oSkope spices up visual search for photos, videos, products

Search visually with oSkope. Will people use this? Probably not, but it's definitely work bookmarking.

Visual search is one of my favorite spaces to watch (literally), mostly because people are trying to do new things with it all the time. While big players such as Google, Microsoft, and Yahoo continue to tweak their engines for user's eyes and clicks, there are some little guys putting together tools that are both easier and a little more fun to use. oSkope is one of those tools. It lets you search for Flickr photos, YouTube videos, and stuff for sale on Amazon and eBay on a giant grid of thumbnails. You can click on each one to glean more detail, and get a quick link to its page of origin.

If you're used to using one of the big search engines, it's worth checking out oSkope if only for its narrow focus and sorting features, which let you reorganize the results in several different ways on the fly. One of my favorites is the graph view, which will plot out the results on a quadrant based on date and ranking popularity. This is especially cool with Amazon results, as you can see which products are older along with how much they cost. For photos and videos, you're likely to get more use out of the grid and pile modes, which will organize shots either in perfect order or shuffle them together like a real stack of photos.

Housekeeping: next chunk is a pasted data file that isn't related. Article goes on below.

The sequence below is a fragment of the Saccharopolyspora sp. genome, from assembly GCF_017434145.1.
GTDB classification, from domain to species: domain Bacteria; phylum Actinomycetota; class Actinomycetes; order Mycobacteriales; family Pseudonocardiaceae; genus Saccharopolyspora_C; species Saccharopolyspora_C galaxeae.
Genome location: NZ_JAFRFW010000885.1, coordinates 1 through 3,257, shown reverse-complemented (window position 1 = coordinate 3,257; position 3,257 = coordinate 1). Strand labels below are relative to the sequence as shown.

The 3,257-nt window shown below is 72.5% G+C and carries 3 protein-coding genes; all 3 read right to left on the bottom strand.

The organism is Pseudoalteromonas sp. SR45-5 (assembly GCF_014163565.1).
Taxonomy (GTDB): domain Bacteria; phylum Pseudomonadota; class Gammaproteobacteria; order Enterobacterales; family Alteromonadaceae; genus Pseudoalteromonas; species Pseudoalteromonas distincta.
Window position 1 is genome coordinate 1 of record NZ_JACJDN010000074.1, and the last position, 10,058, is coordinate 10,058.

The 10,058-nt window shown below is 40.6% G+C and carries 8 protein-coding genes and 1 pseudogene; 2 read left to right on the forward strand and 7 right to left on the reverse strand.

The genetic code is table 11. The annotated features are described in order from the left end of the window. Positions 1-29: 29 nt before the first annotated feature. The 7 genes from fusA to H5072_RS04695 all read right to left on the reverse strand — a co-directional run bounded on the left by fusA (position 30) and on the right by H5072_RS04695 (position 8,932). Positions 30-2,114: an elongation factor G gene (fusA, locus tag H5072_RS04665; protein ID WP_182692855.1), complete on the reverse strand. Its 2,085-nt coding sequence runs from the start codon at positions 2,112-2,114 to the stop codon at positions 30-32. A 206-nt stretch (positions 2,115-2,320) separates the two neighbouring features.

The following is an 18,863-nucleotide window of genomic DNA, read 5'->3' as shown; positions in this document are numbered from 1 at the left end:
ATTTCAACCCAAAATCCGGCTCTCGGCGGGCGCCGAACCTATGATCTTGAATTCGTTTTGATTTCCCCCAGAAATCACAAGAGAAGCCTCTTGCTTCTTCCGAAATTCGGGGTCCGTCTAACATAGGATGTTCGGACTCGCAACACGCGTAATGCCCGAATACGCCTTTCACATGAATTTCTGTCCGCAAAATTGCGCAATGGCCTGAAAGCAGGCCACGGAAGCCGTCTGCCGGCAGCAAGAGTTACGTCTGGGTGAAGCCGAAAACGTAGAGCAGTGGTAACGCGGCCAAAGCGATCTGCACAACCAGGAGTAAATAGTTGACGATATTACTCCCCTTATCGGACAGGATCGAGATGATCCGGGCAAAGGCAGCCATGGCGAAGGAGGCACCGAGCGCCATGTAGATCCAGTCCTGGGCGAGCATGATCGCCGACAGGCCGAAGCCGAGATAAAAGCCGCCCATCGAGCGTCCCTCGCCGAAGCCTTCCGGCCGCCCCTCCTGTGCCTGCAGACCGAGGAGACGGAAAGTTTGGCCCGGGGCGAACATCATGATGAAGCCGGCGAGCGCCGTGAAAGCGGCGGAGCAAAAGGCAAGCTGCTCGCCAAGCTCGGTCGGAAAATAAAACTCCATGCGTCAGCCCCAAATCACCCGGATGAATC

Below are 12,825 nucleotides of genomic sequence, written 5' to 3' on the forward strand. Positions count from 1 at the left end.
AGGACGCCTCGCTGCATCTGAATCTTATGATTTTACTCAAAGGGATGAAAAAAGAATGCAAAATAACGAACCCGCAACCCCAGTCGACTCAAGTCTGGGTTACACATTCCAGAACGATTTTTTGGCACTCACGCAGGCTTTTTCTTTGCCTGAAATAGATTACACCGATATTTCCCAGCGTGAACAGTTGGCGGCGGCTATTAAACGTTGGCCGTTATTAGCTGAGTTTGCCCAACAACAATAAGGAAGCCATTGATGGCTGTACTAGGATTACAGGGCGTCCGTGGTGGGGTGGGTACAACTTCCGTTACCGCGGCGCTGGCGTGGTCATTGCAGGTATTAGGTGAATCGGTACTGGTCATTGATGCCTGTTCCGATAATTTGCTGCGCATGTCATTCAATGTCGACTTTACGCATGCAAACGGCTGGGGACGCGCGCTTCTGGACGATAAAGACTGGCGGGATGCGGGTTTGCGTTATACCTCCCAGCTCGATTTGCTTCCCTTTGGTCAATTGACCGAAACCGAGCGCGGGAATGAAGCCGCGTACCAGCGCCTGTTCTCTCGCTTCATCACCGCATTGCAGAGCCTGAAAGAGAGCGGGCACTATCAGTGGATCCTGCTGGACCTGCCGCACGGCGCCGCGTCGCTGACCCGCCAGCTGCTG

At first glance, this reminded me a lot of BrightQube, which offers a similar service for people looking for stock photography. It's also got some of the crazy visual flair of Microsoft's Tafiti service, although without the need to have Silverlight installed. Whether people are going to flock to this over one of the big players is doubtful, although I'm certainly bookmarking it for later. The YouTube search alone is worth the price of admission, and with a little elbow grease you might be able to find a good deal using the eBay and Amazon layers.

Sort through pictures, videos, and products on popular services with oSkope's visual search. CNET Networks
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About the author

Josh Lowensohn joined CNET in 2006 and now covers Apple. Before that, Josh wrote about everything from new Web start-ups, to remote-controlled robots that watch your house. Prior to joining CNET, Josh covered breaking video game news, as well as reviewing game software. His current console favorite is the Xbox 360.

 

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